Being a unique and many-branched path that runs its course separated from mainstream faiths, Paganism is often faced with judgemental comments and condescending questions. And many of us who identify as Pagan have gone out of our way to study holy books and learn scriptures simply to combat those set out to 'educate and save' us. By doing so we feel protected and comfortable being open about our beliefs.
But what happens when the hostility is at a very personal level? For the most part, it's rather easy for me to dismiss the belittling opinions of strangers and acquaintances. After all, I know within my heart that my spirituality is pure and I am wholly fulfilled by this well-worn path that I have chosen. What works for them does not work for me and visa versa.
My eldest just graduated from preschool and is still learning the concept that it is better to honorably admit to wrong-doing rather than to hide behind dishonesty. So recently when he got a bit rough wrestling with his two and a half year old brother, said relative intervened. And when my son fibbed about his naughty actions, this care giver warned that "God is always watching."
Oh no she didn't!
This relative knows very well my beliefs. She knows that I do not believe in some vengeful God who is keeping tallies on the sinful things that we do in life. And she knows that I don't want my children raised with such God-fearing lessons. She knows all of this and yet she has never respected it. For the past decade I have come to dismiss her demeaning comments about my "weird" religion -- [she is, after all, the sort who interjects her tactless opinion about anyone and anything where and when she can].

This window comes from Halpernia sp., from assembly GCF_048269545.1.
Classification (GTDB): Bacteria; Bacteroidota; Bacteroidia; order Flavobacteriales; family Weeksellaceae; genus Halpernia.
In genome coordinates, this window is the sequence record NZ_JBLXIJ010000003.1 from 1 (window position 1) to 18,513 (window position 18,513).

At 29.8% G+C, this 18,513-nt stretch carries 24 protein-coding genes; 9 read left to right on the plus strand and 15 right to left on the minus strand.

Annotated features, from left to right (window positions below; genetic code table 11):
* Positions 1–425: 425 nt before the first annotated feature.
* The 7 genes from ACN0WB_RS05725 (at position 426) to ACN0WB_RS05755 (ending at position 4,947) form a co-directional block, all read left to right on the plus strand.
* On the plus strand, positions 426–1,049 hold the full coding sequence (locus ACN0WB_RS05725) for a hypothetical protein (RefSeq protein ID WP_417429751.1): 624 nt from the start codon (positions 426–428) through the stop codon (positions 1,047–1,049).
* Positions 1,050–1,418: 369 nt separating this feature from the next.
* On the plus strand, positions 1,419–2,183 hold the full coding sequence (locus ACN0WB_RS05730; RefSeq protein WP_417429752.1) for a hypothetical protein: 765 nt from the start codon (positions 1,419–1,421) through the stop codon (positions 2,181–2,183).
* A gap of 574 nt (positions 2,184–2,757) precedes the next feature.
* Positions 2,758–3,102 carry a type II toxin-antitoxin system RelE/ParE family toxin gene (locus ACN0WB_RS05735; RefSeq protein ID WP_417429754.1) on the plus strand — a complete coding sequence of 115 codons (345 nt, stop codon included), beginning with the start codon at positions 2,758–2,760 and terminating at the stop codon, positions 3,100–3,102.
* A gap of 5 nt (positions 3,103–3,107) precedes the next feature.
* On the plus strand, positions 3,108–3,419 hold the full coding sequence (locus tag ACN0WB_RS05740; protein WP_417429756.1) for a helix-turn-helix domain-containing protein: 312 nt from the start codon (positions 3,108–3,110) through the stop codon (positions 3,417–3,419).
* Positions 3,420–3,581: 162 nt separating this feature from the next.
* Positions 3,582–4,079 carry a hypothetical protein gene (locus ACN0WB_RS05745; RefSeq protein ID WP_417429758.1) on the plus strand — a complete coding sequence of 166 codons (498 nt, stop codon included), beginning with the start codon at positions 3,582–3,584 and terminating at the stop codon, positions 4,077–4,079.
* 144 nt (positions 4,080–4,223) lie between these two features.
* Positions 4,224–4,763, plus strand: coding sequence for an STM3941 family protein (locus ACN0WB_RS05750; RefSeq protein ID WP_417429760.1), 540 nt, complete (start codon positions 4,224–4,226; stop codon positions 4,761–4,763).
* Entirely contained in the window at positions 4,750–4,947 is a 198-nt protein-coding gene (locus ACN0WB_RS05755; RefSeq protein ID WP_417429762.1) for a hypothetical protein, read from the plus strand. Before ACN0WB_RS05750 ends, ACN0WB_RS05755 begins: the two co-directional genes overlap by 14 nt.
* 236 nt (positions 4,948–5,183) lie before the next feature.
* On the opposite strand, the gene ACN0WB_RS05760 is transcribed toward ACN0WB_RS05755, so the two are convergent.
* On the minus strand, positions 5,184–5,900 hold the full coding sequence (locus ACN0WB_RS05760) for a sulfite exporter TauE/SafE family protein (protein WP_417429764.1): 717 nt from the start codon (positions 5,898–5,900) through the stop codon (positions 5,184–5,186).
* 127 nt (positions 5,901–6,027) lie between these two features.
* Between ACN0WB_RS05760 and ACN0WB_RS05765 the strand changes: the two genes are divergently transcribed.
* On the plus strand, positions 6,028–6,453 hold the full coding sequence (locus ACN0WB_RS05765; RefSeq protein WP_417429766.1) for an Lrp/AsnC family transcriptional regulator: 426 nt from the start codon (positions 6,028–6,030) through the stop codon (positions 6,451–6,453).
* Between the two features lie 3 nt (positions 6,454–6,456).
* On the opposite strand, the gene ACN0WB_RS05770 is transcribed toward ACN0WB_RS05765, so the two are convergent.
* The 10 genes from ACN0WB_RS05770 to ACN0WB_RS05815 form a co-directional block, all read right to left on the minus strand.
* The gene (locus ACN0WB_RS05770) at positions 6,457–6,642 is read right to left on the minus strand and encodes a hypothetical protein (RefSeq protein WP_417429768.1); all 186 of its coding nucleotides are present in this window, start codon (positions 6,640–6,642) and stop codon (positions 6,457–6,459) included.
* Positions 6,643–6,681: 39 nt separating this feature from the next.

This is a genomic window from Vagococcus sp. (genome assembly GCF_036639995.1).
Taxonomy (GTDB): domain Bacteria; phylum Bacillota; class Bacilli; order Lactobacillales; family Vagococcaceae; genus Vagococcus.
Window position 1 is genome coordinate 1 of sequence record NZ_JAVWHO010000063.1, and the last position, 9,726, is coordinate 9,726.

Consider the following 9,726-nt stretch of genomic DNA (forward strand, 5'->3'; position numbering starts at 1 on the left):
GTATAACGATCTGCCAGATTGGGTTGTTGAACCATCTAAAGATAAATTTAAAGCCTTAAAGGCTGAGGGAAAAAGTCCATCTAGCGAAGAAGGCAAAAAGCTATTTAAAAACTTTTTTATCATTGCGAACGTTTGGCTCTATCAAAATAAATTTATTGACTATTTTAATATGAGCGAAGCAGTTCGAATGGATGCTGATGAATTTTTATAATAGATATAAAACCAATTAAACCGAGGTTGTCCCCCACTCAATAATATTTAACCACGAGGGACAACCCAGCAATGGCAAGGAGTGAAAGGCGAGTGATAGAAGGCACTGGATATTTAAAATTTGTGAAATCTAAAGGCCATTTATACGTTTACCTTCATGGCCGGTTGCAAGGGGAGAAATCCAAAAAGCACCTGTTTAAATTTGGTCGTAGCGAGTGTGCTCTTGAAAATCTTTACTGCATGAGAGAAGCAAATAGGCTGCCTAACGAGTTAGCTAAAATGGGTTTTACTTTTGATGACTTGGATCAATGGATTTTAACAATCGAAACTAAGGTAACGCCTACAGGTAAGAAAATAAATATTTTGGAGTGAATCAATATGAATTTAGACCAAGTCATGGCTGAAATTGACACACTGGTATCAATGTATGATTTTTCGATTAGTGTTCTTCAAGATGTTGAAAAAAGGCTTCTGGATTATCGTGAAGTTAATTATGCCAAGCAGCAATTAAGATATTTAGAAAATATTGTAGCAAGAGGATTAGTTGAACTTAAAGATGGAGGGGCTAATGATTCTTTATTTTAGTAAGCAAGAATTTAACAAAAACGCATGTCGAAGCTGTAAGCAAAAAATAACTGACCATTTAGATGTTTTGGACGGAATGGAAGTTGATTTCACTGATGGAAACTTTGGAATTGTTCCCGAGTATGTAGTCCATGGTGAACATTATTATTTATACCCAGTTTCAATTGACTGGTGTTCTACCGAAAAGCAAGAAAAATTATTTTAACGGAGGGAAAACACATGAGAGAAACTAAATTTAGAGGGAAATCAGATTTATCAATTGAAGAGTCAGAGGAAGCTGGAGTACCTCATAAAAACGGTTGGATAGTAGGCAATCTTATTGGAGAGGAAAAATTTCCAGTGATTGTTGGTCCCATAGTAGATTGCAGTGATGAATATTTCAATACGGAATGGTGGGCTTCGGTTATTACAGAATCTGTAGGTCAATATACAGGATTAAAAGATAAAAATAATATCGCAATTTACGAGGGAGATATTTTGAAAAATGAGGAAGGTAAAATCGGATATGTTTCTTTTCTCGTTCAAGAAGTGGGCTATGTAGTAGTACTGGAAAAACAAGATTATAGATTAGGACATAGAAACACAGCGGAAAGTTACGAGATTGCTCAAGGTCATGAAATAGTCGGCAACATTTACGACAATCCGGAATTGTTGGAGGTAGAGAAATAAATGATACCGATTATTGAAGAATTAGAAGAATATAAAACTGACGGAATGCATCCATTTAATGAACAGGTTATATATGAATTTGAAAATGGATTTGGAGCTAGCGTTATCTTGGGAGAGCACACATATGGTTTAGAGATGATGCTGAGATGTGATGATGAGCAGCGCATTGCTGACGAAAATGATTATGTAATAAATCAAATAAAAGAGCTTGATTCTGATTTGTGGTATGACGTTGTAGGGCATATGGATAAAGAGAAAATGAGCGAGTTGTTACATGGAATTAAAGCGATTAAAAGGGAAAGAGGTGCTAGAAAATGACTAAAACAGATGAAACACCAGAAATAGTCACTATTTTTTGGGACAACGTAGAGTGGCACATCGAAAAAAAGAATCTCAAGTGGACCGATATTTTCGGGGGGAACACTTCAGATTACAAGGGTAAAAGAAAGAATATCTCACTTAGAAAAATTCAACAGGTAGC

This time, however, was different. I can't express how hurt and how angry I felt. I knew she didn't fully approve of my faith and never missed a moment to mock me because of it, but deep down I guess I thought [or maybe hoped] that because she loved me, she would offer me respect when, as they say, 'push came to shove'.
Curious to know how I handled it? Well, I very clearly told her that my son was not to be reprimanded with lessons about a Being that would send him to some fiery afterlife if he did wrong. I called her out on knowing fully well that I'd be upset were she to do such a thing and also reminded her that as his mother it was my right to raise him on the spiritual path of my choosing [until he reached an age where he could experience faith in his own way]. I ended by telling her bluntly not to scold him in such a way again.
She replied with "it's better than your Pagan stuff" as she stomped out of the room.
So tell me friends, how am I to handle someone's direct intolerance when I can't simply remove them from my life? How do I share a respectful conversation with someone who would intentionally disregard my beliefs and defy how I wish to raise my sons? I'm at a loss and I'm afraid that my long hours of studying the differences and similarities of various religions can in no way help to ease the situation.
* Sigh *
Pagan Dad posted recently about children facing their own intolerance and shared the following advice: "We, as parents, cannot change the world or the prejudiced people in it, but we can help to strengthen our children. To teach them that the opinions of others matter very little in the grand scheme of things."
His words reminded me that I just have to trust in the guidance I give to my sons. I have to believe that the compassion and tolerance I give to not only them but the world around them will trump the whispered threats of one or two close-minded individuals they may encounter on their paths.